Ramona's throat mass is professionally assessed
Thursday, October 12 2023
Late this morning I drove over to the Brewster Street rental to check the five rat traps. To my surprise, there were only four traps, none of which had tripped. Gretchen later communicated with tenants and no humans had touched them, suggesting that a rat might've been partially caught in a trap and dragged it away down a hole. There was a hole under a wooden platform I'd probed with a wire hook, but I hadn't found anything.
Then I went to the Downs Street brick mansion and did the final work on the water-damaged wall, which amounted to a light sanding and a layer of paint. That's good enough for a rental unit! Gretchen will be showing that apartment this weekend, and that's why I'd been working so doggedly to get it looking nice (even though the next rain may well make it look like shit again).
This morning Gretchen had managed to get an appointment for Ramona with Dr. F, one of our favorite vets at the practice we traditionally go to. (We've decided that the elderly vet over on Route 32 just north of the Kingston-Rhinecliff Bridge is a dud after he badly misdiagnoses Lester's arm condition.) She was anxious about how that appointment would go, and wanted to go select paint for the cabin's foundation wall to get her mind off of the possibility that we might have to have Ramona euthanized. Meanwhile, the tenants at the Brewster Street rental were saying that they could still hear rats trying to come up from the basement and were trying to get us to hire the exterminator for another two weeks, this time with the understanding that he could use poison (something we're morally opposed to).
While we were at Sherwin Williams selecting paint (both for the cabin foundation wall and the propane tank), a Brewster Street tenant messaged to say that one of my traps had caught a rat in the basement and could we please come and take it. Hopefully that will satisfy their immediate need for progress in the battle against the rats. The color we picked out was a dark brown (instead of Gretchen's normal favorite, an olive green) for both places. Then we drove over to Brewster Street to remove the rat corpse. Of course, since Brewster Street was still being actively dug up to replace the gas line, we had to park nearly two blocks away (on a one-way street we were forced to make a U-turn on to leave). I put the dead rat in a plastic bag and discreetly carried it down the street. As we walked back to the car, Gretchen chatted with one of the workmen working on the gas lines. He told us that in this kind of operation the street actually has to be dug up three or four times, and there were still a few of those left to do, since the old gas line still needs to be bled and then removed. When we got back to the car, I sat in the backseat with Ramona while Neville rode shotgun and Gretchen drove as best she could to our vet appointment. But school had just let out at the Kingston High School and city was a complex maze of road closures and detours (perhaps because other streets were also having their gas lines replaced). I remarked that the reason we were stuck in traffic with a dead rat in the car was deeply intertwined, since a big reason for there being rats in the Brewster Street house is the digging up of their habitat, the same thing that was making us have to cut over to Clinton Avenue through around numerous worksites.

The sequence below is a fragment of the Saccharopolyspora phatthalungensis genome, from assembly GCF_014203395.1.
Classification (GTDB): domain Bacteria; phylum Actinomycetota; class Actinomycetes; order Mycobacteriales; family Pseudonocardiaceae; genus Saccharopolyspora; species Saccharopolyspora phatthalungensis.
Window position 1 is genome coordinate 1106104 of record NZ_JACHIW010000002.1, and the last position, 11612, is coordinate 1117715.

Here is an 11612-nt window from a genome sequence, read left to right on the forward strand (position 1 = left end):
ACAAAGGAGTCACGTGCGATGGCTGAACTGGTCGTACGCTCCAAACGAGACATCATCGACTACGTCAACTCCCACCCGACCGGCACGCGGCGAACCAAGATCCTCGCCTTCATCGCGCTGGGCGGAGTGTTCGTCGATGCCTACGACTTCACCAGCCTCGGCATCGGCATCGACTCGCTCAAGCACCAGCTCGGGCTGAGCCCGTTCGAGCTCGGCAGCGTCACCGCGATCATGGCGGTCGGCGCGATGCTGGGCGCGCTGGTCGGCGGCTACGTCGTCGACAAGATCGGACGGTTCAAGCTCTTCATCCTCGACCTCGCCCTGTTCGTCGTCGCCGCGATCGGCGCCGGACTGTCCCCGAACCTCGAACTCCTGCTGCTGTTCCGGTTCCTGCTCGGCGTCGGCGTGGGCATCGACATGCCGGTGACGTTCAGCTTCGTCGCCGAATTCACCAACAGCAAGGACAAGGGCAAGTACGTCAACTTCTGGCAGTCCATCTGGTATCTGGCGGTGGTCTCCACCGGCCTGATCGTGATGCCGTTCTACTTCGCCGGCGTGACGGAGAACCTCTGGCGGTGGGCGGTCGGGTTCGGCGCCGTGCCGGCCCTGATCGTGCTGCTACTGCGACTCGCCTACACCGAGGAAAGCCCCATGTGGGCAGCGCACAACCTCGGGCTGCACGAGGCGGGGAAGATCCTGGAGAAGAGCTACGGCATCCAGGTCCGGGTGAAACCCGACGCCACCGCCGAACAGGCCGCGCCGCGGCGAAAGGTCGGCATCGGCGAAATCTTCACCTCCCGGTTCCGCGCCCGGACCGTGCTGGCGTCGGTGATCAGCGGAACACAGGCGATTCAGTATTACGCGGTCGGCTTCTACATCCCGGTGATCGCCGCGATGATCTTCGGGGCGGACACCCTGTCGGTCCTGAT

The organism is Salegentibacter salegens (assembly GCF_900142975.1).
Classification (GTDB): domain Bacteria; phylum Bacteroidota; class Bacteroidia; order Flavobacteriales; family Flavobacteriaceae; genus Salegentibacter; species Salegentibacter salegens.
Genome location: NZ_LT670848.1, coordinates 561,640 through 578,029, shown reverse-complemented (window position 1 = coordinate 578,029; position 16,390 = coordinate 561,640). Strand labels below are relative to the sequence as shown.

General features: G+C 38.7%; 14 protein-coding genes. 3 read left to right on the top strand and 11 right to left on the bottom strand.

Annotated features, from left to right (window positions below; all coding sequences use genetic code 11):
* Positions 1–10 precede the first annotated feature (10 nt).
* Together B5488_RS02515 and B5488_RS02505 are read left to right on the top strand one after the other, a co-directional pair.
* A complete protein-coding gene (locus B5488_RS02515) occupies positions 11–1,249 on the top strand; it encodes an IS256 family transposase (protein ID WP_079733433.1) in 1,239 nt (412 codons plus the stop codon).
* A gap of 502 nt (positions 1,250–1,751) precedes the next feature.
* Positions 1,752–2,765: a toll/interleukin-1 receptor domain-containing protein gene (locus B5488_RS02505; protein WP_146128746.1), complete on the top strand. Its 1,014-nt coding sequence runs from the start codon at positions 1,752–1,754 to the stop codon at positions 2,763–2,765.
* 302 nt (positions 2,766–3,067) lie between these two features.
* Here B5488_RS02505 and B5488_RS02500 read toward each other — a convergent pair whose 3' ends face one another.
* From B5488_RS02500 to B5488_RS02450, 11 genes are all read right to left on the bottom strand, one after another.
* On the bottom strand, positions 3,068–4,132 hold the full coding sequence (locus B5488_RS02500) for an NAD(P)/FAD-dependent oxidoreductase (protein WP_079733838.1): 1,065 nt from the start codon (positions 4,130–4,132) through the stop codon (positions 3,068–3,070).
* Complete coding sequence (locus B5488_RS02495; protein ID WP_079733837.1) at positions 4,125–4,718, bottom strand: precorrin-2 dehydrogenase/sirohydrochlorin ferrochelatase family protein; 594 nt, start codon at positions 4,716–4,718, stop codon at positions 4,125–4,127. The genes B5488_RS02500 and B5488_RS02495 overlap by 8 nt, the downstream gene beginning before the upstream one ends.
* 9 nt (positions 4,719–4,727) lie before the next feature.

At the vet, Ramona was too weak to even complain when a Portuguese water dog came over. That dog belonged to a woman Gretchen knows as a bookstore customer, and it was great she was there since we only had one leash in the car and we wanted to bring Neville in for moral support.
As for the vet visit itself, Ramona had lost five pounds (though not 13 pounds, as an errant scale initially suggested). The mass on the right side of her throat, which hadn't even been visible four days ago, was now the size of a grapefuit. The vet thought it could be either an infection or an aggressive cancer and that it was likely a swollen lymph node. What gave her hope that it was not cancer was that Ramona was running a slight fever. We decided we were willing to try an antibiotic in case it was an infection, and the vet also drew blood and a sample from the throat mass for further analysis. But because the latter would be so expensive, we deferred that analysis for the time being. After the techs had given Ramona a quart of fluids, she seemed perkier than she had been and had the strength to walk most of the way back to the car.
Back home in Hurley, Gretchen eventually made Ramona a "stew" of all her favorite things, including white beans and wet cat food. She ate it, but not very enthusiastically. We hoped the antibiotic we gave her (Clavimox) would work miracles, as it often does.
Meanwhile, I was still in the mindset that I would be going to the cabin this weekend. Gretchen pointed out how this was probably absurd given the high likelihood that we would need to come to a decision whether or not to euthanize Ramona in the next several days. At first I felt like I was being judged unfairly (for being the "monster" who might abandon his favorite dog on the last weekend of her life). Going to the cabin is something I really look forward to, and the possibility of not going felt more crushing than expected. I gradually came to the realization that all these feelings were grossly selfish, so I decided to stay in Hurley for the weekend to see how Ramona makes out and help with any decisions that need to be made.
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